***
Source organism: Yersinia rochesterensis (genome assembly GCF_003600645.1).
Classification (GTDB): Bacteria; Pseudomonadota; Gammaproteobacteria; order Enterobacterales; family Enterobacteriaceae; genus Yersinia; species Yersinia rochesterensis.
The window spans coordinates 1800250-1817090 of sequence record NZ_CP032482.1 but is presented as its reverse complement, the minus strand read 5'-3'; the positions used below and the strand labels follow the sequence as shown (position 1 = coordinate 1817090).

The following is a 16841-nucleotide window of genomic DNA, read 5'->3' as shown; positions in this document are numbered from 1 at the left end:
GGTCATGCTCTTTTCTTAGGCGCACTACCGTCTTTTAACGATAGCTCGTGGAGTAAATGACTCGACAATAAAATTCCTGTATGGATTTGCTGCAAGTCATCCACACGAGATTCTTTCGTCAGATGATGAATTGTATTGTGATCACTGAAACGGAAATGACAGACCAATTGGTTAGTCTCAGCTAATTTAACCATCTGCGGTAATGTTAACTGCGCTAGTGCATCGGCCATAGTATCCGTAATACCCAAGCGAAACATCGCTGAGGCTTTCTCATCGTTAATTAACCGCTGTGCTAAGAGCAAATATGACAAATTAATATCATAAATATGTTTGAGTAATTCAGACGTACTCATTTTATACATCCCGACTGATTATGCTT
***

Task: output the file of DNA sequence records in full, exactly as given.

Source organism: Yersinia rochesterensis (genome assembly GCF_003600645.1).
Classification (GTDB): Bacteria; Pseudomonadota; Gammaproteobacteria; order Enterobacterales; family Enterobacteriaceae; genus Yersinia; species Yersinia rochesterensis.
The window spans coordinates 1800250-1817090 of sequence record NZ_CP032482.1 but is presented as its reverse complement, the minus strand read 5'-3'; the positions used below and the strand labels follow the sequence as shown (position 1 = coordinate 1817090).

The following is a 16841-nucleotide window of genomic DNA, read 5'->3' as shown; positions in this document are numbered from 1 at the left end:
GGTCATGCTCTTTTCTTAGGCGCACTACCGTCTTTTAACGATAGCTCGTGGAGTAAATGACTCGACAATAAAATTCCTGTATGGATTTGCTGCAAGTCATCCACACGAGATTCTTTCGTCAGATGATGAATTGTATTGTGATCACTGAAACGGAAATGACAGACCAATTGGTTAGTCTCAGCTAATTTAACCATCTGCGGTAATGTTAACTGCGCTAGTGCATCGGCCATAGTATCCGTAATACCCAAGCGAAACATCGCTGAGGCTTTCTCATCGTTAATTAACCGCTGTGCTAAGAGCAAATATGACAAATTAATATCATAAATATGTTTGAGTAATTCAGACGTACTCATTTTATACATCCCGACTGATTATGCTT